By Walker Armstrong
Boston University Statehouse Program
Efforts to increase the minimum wage in Massachusetts year-over-year have been met with a mix of resistance and enthusiasm since the so-called “grand bargain” of 2018. Now, with that $15 an hour rate finally realized as of Jan. 1, state officials are proposing another round of wage hikes.
What are effectively two identical proposals — one from the Senate and the House respectively — amount to a policy plan for a series of four annual rate hikes to bring the standard wage up to $20 per hour by 2027.
The proposal also includes a measure that would index the 2027 rate to the consumer price index starting in 2028, affording wage earners a rate that would raise automatically alongside inflation.
“It’s a struggle to imagine that there would be an increase every single year beyond $20 in 2027, that’s out of control,” said Pamela Parker, who has owned and operated Harvest of Barnstable for 12 years.
Wage hikes are necessary for workers to keep up with the high costs of living, says one legislator.
Sen. Jason M. Lewis, D-Winchester, who filed the Senate’s version of the bill, argued such a policy is necessary for the workforce in order to keep up with the high costs of living that remain ubiquitous throughout the Bay State.
“If you look at what is considered a living wage for a single person living in the Greater Boston area, they would need $22.56 per hour just to cover the basic necessities of life,” said Lewis, citing the Massachusetts Institute of Technology Living Wage calculator. “Clearly $15 an hour is a lot better than $10 an hour, and is helping a lot of people in Massachusetts, but still is nowhere close to what would be considered a living wage.”
A business owner could have trouble budgeting with the proposed annual wage hike.
Parker, the owner of the botanical and shell arrangement design studio in Yarmouth Port, said she appreciates how high the cost of living on Cape Cod is, especially for wage earners working on or around minimum wage. But she said the proposal would create a system that would make it difficult to run her small business.
“Especially if it’s attached to an inflation index, how do I budget for that? You can’t because you don’t know what it’s going to be,” she said.
Rep. Tram Nguyen, D.-Andover, said indexing the wage is necessary because of the unpredictable nature of the economy.
“Particularly because inflation is putting real pressure on workers, the minimum wage needs to keep up with our costs, which is why we’re fighting for [indexing] right now,” said Nguyen, who filed the House bill alongside Rep. Daniel Donahue, D-Worcester. “We’re looking to keep up with future inflation.”
If passed, the bill would raise the minimum wage annually at a rate of $1.25 per hour.
Business owners could face financial factors that can no longer controlled.
Parker said she wished she could pay all of her 14 employees “three times” the minimum wage, but that she has to consider measures that will keep her business afloat.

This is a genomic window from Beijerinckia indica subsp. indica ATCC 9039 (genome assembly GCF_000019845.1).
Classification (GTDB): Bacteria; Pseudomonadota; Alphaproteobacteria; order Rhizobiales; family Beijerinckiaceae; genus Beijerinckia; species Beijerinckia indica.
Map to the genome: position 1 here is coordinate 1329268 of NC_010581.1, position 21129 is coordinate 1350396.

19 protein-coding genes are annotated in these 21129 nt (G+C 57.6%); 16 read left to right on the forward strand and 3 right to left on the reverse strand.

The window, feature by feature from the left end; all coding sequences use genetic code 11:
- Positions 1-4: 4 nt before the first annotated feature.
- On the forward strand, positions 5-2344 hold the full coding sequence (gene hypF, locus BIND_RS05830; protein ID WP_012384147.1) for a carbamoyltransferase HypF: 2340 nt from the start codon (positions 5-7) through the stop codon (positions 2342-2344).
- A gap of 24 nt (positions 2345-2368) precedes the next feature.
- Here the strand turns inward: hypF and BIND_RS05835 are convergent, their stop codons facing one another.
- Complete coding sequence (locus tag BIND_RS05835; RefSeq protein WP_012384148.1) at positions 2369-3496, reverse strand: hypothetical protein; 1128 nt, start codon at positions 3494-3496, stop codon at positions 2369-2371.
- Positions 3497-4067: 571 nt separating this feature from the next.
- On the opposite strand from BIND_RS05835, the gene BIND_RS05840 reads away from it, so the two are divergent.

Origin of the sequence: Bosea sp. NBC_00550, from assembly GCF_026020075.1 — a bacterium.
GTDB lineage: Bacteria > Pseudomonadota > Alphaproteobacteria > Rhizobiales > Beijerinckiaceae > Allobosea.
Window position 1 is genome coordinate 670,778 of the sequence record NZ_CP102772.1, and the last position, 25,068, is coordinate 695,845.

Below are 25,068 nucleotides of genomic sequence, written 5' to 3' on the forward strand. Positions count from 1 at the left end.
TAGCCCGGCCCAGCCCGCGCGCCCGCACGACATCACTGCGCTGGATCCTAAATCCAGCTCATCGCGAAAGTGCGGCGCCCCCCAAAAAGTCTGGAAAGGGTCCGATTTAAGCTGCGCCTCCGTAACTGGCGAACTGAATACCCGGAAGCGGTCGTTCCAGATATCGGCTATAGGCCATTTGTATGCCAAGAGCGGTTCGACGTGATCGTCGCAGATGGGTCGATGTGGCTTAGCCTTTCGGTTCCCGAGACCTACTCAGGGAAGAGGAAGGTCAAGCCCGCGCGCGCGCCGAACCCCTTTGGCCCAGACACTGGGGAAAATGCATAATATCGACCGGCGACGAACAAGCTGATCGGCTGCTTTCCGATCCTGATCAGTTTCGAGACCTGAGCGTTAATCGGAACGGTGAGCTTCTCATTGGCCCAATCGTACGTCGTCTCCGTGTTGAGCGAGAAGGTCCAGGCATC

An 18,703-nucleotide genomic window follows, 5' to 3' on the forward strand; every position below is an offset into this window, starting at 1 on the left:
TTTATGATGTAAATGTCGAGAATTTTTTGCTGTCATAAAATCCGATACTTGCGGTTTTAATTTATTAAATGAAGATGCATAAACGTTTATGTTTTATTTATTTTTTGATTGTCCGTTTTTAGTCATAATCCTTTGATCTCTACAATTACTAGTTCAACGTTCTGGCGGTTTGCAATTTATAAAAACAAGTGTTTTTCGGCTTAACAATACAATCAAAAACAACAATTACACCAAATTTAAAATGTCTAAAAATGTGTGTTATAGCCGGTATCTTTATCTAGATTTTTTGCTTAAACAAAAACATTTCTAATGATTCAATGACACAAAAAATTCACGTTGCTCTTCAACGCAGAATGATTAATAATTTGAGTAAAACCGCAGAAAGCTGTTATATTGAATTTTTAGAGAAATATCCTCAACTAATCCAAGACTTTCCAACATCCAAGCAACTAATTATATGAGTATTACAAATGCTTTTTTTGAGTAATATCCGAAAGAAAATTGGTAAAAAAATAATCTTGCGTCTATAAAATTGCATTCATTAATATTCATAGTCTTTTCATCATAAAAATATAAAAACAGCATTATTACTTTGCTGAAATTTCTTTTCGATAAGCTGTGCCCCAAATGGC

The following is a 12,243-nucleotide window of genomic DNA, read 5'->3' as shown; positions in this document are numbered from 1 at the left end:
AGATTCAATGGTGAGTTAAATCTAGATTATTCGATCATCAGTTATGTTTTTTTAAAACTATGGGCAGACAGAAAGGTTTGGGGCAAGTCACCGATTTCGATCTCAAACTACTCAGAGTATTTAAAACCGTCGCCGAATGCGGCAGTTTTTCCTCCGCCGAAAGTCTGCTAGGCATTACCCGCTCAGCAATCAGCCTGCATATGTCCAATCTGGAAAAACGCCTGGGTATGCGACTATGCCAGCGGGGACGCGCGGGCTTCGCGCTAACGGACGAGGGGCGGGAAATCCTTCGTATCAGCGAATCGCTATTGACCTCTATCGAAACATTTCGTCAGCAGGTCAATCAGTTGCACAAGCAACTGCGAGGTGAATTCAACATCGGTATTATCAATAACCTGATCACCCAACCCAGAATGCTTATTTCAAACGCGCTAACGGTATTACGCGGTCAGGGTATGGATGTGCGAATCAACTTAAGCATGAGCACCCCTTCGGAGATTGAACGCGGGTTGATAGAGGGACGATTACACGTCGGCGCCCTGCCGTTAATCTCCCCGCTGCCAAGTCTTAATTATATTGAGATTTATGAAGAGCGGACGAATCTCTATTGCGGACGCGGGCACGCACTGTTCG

“I’m sure all of my employees would be thrilled with the wage change,” she said. “It’s just that at what point are you at risk of losing your business because of all the financial factors that you can no longer control?”
Other opponents of the proposal cite increased business costs brought onto small business owners by the COVID-19 pandemic and soaring inflation, arguing that another series of wage hikes would only exacerbate an already dire situation.
Small businesses need to time recover and grow after the COVID-19 pandemic and growing inflation, a retail business group says.
Jon Hurst, president of the Retailers Association of Massachusetts, said he would like to give small businesses the opportunity to recover and grow before any further costs are tacked onto their already extensive overhead.
“Every small business needs one of two things to survive, they need either higher sales or lower costs,” Hurst said. “Their sales plummeted during the pandemic and their costs exploded, and even today, a lot of them are not back to where they were before the pandemic.”
Wages are only a fraction of a business owner’s costs, according to labor and community groups
Andrew Farnitano, spokesperson for the Raise Up Massachusetts, which includes organized labor and community groups that have been instrumental in pressing lawmakers to pass minimum wage increases, said wages are only a “fraction” of the total cost of doing business.
“They have to pay for rent, they have to pay the cost of equipment, or ingredients and materials,” he said. “So, the wages that they are paying are one of many costs.”
From 2014 to 2020 — just before the pandemic hit — the Massachusetts minimum wage rose from $8 an hour to $12.75 an hour, said Farnitano.
“Over that period, the state’s economy added more than 337,000 jobs, and unemployment dropped to the lowest rate since the early 2000s,” Farnitano said. “It’s clear that minimum wage increases can go hand in hand with economic growth.”
This story originally appeared in the Cape Cod Times.
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